Pros and Cons of Using A Bridge Loans

Updated on August 3, 2022

A bridge loan is a loan of money to cover a gap in time and money between two transactions, typically the gap is the buying of one house and the selling of another.   There are pros and cons to using a bridge loan, which we explain below.

Bridge Loan Financing Pros

A bridge loan is a good source of temporary funds where a party is waiting on a contingency to occur but wanting to proceed with a purchase before the contingency occurs.  For example, the most common situation we see is where a residential buyer finds a new home they would like to purchase and make either a contingent offer – an offer contingent on the sale of their home – or simply wants to make an offer on the new home before they sell their existing home.  The bridge loan fills the gap in time – it bridges the gap between the sale of one home and the purchase of another home.

In a highly competitive seller’s market, a savvy seller may not be willing to wait on the buyer’s sale of their home, so an eager buyer would then make a non-contingent offer to buy the new home.  The problem is that often times the buyer will need the down payment from the sale of their prior home to use for the purchase of the new home.  The big benefit of a bridge loan is that it allows the buyer to be competitive in their offer to buy even though their down payment is tied up in another property.

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Bridge Loan Financing Cons

The cons of a bridge loan typically involve a high interest rate, transaction costs and the uncertainty in the sale of the asset where the money it tied up.   Bridge loans are meant to be temporary devices to free up money that is tied up pending the sale of the real estate asset.  As a result, most lenders charge higher interest then they would charge on a typical 30 year fixed mortgage because the loan is temporary and there is some risk that the currently owned property will not sell in a timely manner.   Lenders also typically have significant transaction costs with these types of loans because they are a bit risky and the borrower is typically in a bind to free up money because they are cash poor but equity rich.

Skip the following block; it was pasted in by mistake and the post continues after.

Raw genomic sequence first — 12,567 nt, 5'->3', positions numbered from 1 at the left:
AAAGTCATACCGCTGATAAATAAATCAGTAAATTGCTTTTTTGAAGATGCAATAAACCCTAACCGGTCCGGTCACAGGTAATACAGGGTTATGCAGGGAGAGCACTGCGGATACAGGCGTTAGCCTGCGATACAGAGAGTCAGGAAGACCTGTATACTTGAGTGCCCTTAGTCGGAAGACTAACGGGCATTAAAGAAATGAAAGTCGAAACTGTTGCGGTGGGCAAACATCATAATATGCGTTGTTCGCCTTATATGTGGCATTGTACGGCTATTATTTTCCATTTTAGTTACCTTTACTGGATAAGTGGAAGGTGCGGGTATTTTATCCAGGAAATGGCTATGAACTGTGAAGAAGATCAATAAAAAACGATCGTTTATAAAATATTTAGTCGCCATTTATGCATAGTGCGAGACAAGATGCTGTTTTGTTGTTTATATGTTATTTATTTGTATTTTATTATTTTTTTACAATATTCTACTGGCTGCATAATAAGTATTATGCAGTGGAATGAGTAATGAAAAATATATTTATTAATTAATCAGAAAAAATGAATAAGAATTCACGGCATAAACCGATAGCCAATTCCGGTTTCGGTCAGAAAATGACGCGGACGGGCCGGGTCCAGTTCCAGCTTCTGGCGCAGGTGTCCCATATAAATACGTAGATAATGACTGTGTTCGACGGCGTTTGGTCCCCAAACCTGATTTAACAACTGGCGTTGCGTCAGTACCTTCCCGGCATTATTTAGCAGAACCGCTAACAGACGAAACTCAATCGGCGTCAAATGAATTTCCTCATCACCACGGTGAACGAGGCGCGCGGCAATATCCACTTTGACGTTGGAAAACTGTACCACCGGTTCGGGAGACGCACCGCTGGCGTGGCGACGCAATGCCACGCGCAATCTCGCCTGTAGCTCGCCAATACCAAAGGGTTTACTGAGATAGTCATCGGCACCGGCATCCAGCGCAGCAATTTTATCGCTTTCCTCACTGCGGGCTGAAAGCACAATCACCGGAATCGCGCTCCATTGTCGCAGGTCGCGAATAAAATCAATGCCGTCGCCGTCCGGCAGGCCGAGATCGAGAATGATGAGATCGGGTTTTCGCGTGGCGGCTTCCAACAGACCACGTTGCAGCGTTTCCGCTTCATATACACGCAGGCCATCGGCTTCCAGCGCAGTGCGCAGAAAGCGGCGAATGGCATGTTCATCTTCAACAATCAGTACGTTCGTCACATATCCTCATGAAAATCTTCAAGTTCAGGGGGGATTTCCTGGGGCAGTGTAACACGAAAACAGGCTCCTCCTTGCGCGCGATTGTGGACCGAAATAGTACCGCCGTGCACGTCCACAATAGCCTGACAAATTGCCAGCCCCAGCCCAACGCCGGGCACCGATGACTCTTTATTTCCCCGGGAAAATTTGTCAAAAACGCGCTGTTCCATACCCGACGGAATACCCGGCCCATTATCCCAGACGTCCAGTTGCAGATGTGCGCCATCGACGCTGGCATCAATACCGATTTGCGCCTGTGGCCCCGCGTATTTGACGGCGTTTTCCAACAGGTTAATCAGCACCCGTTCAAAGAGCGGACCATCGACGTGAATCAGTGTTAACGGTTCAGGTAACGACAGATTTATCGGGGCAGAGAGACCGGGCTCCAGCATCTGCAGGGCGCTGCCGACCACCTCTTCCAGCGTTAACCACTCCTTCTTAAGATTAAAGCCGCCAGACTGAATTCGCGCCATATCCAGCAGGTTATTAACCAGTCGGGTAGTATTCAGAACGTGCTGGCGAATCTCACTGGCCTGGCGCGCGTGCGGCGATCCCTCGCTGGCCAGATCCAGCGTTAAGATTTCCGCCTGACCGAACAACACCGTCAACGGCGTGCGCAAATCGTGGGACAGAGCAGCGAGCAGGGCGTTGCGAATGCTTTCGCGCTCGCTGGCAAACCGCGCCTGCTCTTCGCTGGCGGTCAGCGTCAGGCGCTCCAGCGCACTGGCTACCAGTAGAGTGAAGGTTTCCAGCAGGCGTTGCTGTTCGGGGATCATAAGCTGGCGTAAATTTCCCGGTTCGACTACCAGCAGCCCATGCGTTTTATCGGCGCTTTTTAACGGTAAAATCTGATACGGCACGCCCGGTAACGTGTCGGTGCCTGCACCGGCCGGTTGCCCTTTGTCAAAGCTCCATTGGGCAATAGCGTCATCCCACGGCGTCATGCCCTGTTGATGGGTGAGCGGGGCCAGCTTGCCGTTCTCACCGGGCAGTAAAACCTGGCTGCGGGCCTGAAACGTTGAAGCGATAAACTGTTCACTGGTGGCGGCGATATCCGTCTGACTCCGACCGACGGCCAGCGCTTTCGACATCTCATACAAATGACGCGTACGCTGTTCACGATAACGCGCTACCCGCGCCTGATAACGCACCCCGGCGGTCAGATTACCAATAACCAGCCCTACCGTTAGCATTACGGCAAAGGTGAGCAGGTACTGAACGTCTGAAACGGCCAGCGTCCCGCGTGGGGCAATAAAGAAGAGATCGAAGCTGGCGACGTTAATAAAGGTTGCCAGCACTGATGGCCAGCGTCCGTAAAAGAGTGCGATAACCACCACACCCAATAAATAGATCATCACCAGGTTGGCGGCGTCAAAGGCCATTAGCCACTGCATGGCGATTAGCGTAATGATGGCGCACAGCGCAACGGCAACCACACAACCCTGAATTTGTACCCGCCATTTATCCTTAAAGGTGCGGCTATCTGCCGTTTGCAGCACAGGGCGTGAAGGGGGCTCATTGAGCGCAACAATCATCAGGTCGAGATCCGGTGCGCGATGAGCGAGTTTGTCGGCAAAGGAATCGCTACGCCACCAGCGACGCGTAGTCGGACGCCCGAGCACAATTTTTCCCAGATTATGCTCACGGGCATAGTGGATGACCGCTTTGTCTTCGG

Finally, the biggest con is there is a potential where the borrower on the bridge loan buys a new property using the bridge money loan but then fails to sell the home they are seeking to sell.  As a result, the buyer would now have 3 loans instead of 1.  Remember the buyer’s goal is to sell the first house and use that money to buy a new house – to extinguish their old home loan so that they can get a new home loan on their new purchase.  Thus the goal is to go from one loan to another.    But, with a bridge loan there is a potential where the buyer could have 3 loans if their house does not sell – the original loan, the bridge loan and the new loan.  This could place severe and dire financial constraints on the buyer and could even lead to a default.  This risk, however, is  lessened by the fact that most lenders will not lend on a bridge loan without an analysis of risk based on the possibility that the first house may not sell.

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For help with your real estate matter, contact our Los Angeles real estate attorneys at Schorr Law, APC.  Our team of experienced real estate attorneys have a wide depth of experience with nearly all types of real estate matters and are happy to assist you. Use the Contact Form, give us a call, or email us to inquire about scheduling a consultation.

by Zachary D. Schorr, Esq.
(310) 954-1877, [email protected].